In March, intermodal traffic rose by 0.5 percent, year over year, to 933,208 containers, while the number of carloads declined by 0.5 percent to 1.117 million when compared to March 2012, according to the Association of American Railroads.
Intermodal finished the month with the smallest year-over-year gain in nearly a year and a half, while the carload decrease came in as the smallest decrease since January 2012.
The mixed results didn’t inspire much confidence, but also didn’t signal impending disaster.
“U.S. rail traffic continues to mirror the overall economy: not great, not terrible, anticipating a better future,” AAR senior vice president, John T. Gray, said in a statement. “Petroleum and petroleum products continues to lead traffic gains, while coal and grain have seen better days.”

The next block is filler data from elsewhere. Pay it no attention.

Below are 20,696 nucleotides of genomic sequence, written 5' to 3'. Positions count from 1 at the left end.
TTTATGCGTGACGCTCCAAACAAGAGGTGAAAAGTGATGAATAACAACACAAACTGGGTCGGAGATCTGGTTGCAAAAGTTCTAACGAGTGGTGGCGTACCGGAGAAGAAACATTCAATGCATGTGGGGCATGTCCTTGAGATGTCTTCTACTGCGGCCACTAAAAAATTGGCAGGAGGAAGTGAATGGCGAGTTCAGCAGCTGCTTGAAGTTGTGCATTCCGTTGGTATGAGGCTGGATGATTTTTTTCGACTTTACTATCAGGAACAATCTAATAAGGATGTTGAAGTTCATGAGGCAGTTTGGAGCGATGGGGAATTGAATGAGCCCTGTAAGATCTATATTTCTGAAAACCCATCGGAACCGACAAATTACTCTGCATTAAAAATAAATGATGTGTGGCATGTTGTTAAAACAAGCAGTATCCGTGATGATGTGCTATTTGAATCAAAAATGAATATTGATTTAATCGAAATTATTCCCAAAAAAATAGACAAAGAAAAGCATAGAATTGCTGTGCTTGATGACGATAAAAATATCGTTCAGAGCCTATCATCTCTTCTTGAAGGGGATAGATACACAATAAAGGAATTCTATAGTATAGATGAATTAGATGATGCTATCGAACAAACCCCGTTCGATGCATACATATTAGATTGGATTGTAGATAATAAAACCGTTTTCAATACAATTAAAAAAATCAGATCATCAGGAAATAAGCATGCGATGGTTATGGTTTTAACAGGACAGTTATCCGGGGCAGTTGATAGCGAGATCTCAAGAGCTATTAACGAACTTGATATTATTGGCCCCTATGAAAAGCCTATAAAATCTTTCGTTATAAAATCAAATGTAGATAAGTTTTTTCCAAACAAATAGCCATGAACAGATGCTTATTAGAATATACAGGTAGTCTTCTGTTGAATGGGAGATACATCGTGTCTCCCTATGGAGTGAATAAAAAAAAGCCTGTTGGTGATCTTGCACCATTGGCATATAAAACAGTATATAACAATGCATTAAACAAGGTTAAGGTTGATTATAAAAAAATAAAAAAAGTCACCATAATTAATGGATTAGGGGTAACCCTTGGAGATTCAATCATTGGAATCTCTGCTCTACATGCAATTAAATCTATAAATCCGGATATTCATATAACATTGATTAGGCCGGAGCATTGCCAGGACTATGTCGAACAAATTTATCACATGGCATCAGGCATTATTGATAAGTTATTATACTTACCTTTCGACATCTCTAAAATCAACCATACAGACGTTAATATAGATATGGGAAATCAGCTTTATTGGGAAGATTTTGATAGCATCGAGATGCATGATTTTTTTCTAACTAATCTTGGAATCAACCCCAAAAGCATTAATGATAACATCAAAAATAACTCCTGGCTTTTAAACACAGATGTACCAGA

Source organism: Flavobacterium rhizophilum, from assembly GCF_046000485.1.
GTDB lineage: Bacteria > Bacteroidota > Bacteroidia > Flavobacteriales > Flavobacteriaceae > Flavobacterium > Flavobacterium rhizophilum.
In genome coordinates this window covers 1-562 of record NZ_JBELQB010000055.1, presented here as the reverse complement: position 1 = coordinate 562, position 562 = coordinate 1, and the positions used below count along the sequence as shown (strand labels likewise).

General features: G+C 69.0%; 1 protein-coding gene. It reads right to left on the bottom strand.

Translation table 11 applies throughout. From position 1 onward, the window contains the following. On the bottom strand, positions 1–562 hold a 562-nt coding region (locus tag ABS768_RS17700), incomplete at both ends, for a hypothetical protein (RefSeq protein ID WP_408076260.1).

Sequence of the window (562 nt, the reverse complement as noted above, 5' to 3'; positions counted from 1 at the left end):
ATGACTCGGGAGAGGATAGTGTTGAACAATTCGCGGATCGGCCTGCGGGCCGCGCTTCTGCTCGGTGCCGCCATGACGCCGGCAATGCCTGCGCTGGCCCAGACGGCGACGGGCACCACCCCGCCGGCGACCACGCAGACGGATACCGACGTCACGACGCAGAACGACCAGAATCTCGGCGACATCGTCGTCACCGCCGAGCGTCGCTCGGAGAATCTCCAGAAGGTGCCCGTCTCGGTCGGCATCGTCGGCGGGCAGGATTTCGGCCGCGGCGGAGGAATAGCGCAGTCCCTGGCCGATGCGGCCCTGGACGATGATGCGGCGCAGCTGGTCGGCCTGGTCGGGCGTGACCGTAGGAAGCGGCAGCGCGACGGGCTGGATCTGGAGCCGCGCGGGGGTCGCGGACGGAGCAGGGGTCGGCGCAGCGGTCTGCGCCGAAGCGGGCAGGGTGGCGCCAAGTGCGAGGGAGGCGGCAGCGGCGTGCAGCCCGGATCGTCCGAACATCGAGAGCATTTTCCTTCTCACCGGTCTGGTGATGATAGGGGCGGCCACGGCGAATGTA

Carload activity in March was propelled by petroleum products, which were up by 54.3 percent. Crushed stone and gravel increased by 11.9 percent, and automotive parts rose by 6.1 percent. Grain fell by 20.1 percent last month, metallic ores declined by 13.2 percent, and coal dropped by 2 percent.
Year to date, the volume on U.S. railroads fell by 3 percent, but intermodal activity rose by 5.3 percent. Total volume showed a 0.7 percent increase.
Canada and Mexico rail traffic painted a somewhat clear picture in the first few months of the year. Carloads in Canada rose by 2.2 percent, compared to the same period in 2012, and intermodal units rose by 4.4 percent. Mexican carload traffic rose by 8.4 percent, and intermodal inched up by 0.9 percent. - Jon Ross